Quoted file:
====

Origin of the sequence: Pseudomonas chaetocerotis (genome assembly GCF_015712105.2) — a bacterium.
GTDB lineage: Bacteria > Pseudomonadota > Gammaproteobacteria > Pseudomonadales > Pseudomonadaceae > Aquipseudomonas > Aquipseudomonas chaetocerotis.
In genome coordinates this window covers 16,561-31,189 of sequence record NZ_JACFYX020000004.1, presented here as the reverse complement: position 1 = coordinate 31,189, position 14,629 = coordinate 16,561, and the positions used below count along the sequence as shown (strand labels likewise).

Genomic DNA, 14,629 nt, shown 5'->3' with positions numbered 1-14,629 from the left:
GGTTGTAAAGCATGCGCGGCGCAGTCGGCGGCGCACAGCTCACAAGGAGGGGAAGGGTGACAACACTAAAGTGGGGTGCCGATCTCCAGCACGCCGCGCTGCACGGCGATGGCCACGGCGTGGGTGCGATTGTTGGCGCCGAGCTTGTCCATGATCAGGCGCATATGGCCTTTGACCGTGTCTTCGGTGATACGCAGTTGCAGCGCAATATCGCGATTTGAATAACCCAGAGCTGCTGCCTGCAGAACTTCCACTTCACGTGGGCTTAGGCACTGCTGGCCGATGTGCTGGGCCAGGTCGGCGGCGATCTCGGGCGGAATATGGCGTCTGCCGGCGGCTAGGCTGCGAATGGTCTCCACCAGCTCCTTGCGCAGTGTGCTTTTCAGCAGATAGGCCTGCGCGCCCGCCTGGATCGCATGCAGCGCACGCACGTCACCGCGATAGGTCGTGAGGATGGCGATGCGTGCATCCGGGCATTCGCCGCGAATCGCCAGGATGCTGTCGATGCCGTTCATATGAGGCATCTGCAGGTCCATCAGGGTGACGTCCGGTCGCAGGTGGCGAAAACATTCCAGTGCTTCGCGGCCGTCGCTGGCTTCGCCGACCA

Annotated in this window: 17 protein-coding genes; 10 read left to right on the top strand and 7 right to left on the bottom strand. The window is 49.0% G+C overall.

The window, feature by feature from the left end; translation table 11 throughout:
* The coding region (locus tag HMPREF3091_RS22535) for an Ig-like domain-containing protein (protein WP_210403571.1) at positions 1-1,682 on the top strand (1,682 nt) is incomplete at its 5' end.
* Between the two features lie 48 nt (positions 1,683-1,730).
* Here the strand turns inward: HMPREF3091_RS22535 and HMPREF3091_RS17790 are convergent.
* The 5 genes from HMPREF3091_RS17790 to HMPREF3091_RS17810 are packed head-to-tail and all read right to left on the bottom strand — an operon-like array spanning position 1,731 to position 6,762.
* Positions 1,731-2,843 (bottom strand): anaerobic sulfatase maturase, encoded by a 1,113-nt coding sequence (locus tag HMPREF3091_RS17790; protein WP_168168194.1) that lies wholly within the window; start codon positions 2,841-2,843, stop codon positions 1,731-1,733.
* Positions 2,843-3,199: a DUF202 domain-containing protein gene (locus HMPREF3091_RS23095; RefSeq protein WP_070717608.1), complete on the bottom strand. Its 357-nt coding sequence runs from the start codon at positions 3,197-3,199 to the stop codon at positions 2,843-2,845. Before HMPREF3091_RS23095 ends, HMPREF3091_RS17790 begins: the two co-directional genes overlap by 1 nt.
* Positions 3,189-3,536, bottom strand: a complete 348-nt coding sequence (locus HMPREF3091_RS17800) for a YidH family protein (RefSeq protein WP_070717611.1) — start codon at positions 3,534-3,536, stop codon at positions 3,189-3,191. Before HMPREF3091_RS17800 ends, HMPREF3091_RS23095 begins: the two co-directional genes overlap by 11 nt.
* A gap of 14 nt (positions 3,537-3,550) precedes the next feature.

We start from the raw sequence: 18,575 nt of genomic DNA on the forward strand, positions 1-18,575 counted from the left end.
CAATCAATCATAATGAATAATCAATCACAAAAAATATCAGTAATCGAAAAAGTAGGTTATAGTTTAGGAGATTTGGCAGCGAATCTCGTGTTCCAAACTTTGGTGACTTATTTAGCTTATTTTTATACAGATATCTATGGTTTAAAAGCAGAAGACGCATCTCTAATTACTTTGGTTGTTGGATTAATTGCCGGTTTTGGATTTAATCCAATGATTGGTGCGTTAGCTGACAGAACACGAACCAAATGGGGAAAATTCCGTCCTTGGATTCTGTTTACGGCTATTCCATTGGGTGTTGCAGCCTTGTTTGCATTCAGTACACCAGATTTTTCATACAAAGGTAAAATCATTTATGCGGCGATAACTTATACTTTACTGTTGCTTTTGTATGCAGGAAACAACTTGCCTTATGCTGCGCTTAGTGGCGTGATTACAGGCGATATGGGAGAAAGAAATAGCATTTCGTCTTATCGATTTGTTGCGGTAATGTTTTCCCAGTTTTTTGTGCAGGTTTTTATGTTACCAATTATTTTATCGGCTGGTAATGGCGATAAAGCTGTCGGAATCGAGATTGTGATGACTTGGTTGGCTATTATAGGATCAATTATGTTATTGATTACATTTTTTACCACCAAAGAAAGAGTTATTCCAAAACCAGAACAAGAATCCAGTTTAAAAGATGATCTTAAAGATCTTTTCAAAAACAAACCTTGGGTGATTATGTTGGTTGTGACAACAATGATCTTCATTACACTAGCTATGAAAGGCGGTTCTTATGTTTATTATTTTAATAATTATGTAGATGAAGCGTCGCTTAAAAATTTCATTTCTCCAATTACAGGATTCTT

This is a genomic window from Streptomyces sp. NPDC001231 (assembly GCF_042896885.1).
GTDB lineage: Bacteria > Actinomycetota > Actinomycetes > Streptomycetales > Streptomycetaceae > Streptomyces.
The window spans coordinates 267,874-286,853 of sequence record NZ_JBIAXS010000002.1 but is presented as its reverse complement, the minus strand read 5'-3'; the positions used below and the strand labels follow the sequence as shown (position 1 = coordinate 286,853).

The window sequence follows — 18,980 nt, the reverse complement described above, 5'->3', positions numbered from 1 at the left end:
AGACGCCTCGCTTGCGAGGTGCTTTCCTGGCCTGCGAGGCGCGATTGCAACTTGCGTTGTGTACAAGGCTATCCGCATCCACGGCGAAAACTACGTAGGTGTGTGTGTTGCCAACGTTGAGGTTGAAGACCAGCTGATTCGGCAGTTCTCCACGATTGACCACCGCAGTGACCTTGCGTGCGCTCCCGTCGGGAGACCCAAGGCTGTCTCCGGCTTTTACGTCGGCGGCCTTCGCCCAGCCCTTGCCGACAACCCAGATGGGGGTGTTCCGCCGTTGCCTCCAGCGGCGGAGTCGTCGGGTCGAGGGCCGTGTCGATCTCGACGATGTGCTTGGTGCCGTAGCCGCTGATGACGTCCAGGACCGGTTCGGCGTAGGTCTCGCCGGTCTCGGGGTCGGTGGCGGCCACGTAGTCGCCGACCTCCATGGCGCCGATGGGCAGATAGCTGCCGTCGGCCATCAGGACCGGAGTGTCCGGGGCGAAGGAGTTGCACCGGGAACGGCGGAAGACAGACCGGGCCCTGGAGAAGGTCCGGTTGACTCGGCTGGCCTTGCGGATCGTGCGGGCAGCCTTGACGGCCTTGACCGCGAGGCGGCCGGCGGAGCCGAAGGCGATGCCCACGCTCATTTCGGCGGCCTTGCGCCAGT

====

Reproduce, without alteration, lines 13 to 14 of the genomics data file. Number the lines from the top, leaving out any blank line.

* Positions 2,843-3,199: a DUF202 domain-containing protein gene (locus HMPREF3091_RS23095; RefSeq protein WP_070717608.1), complete on the bottom strand. Its 357-nt coding sequence runs from the start codon at positions 3,197-3,199 to the stop codon at positions 2,843-2,845. Before HMPREF3091_RS23095 ends, HMPREF3091_RS17790 begins: the two co-directional genes overlap by 1 nt.
* Positions 3,189-3,536, bottom strand: a complete 348-nt coding sequence (locus HMPREF3091_RS17800) for a YidH family protein (RefSeq protein WP_070717611.1) — start codon at positions 3,534-3,536, stop codon at positions 3,189-3,191. Before HMPREF3091_RS17800 ends, HMPREF3091_RS23095 begins: the two co-directional genes overlap by 11 nt.